PLYMOUTH — Residents, business owners and council members met on Monday night at the Wyoming Valley West high school cafeteria for the second of five planned meetings to discuss the revitalization of Plymouth in conjunction with the Pennsylvania Downtown Center.

"We want Plymouth to be a more authentic version of itself," said Julie Fitzpatrick, the executive director of PA Downtown Center. "We want to become a better Plymouth."

Much like the previous meeting, which was held back in August, Fitzpatrick was the main speaker of the evening, with a PowerPoint presentation highlighting some of the ways Plymouth could and should strive to improve.

At the last gathering, everyone in attendance was asked to fill out a questionnaire detailing how they felt about Plymouth.

The results of these questionnaires were shared on Monday: Words like "depressed," "rusty" and "outdated" ran across the projector screen, but also some more positive descriptions like "cooperative" and "hard-working" making their way in there.

Much of the program was focused on group activities. The first of these activities centered on where the townspeople saw Plymouth in five years, with citizens mentioning better infrastructure and cleaner streets as part of what they'd like to see come to Plymouth.

Bakeries, recreation centers and a permanent entertainment spot were among the suggestions made by residents as to what they'd like to see pop up in the borough over the next five years.

Before the meeting concluded, everyone was given a map of Plymouth and told to circle and point out what they thought comprised downtown Plymouth.

The buzz afterwards was mainly positive, with townspeople optimistic about the progress being made, and towards Plymouth's future.

"I think this is awesome," Plymouth resident Adam Morehart said after the meeting was concluded. "I think our town needs it…it's great to see people working together."

The remaining meetings are set for Oct. 7, Nov. 4, and Dec. 2. and all will begin at 7 p.m.

Adam Morehart details his group's five-year plan for Plymouth.

Reach Kevin Carroll at 570-954-8360 or on Twitter @TLKevinCarroll

Pennsylvania to launch online application for absentee ballots - Wilkes Barre Times-Leader

Posted: 09 Sep 2019 10:53 AM PDT

Boockvar Boockvar -
Wolf Wolf -

WILKES-BARRE — Gov. Tom Wolf says applying for an absentee ballot online will make the process faster and more accessible for thousands of voters.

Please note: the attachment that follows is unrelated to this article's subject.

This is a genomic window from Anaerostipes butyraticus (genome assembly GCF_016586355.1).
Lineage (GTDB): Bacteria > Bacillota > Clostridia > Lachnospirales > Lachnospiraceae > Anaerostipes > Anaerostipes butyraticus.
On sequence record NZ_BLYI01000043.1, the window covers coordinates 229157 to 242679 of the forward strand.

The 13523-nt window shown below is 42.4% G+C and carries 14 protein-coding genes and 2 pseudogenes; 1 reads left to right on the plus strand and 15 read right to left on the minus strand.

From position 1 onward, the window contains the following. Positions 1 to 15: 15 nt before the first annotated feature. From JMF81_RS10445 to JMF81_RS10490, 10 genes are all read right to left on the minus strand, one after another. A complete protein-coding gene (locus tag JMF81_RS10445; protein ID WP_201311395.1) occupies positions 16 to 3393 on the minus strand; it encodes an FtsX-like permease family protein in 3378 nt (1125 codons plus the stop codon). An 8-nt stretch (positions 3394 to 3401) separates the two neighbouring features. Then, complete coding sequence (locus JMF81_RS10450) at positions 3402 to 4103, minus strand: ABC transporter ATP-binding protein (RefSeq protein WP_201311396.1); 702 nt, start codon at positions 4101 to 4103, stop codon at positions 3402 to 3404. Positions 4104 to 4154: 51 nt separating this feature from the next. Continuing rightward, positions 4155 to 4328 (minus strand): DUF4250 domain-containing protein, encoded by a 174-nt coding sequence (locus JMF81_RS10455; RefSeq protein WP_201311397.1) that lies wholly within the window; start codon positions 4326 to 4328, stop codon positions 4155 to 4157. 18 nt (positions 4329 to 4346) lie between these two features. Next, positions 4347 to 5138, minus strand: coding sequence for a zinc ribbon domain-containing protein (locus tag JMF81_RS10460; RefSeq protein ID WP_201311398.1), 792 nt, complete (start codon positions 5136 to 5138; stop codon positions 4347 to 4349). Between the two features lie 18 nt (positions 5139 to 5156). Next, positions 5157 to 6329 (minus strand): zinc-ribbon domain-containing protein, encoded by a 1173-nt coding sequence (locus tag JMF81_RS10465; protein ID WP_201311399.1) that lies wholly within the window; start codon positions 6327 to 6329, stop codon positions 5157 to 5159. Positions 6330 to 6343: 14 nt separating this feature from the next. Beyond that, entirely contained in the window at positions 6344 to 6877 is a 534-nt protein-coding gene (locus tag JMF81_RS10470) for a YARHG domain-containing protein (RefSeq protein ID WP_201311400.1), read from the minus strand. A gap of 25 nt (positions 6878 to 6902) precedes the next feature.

As part of the governor's commitment to making voting more convenient, Pennsylvania is launching a new option for voters to apply online for an absentee ballot starting with the November election.

In August 2015, Wolf launched online voter registration. Since then, more than 1.4 million voter registration applications or changes have been submitted online.

In previous elections, voters' only choice was to complete a paper absentee ballot application and mail or hand-deliver it to their county election office for processing.

"This builds on the option to register to vote online which Pennsylvania launched four years ago and it will provide an easier way for people to exercise their right to vote," Wolf said in an emailed news release.

The mobile-friendly, online application site, at votesPA.com/ApplyAbsentee, will go live on Monday, Sept. 16 — the first day that registered voters may apply for absentee ballots for the Nov. 5 election.

"This online application is our latest innovation to make voting more convenient and increase voter participation," said acting Secretary of State Kathy Boockvar. "The deadlines set in the 1937 election code have become increasingly challenging to meet, and the ability to apply online will cut days from the process."

When an applicant completes the online form, the information is forwarded directly to the appropriate county elections office for processing. Voters must still mail or hand-deliver their completed ballot to their county election office by the deadline, which is 5 p.m. on the Friday before the election, or Nov. 1, this year.

Initially, online absentee ballot applications will require a PennDOT driver license or ID number in order to be processed electronically. The department is planning an update by 2020 that will allow use by applicants who do not have a PennDOT number.

The state Election Code allows registered voters to apply for an absentee ballot up until one week before an election, which is just three days before the deadline to submit a voted absentee ballot. This year, the deadline to apply by paper or online is 5 p.m. Tuesday, October 29.

The system is currently accessible to all domestic Pennsylvania voters, and will be available to military and overseas voters by 2020.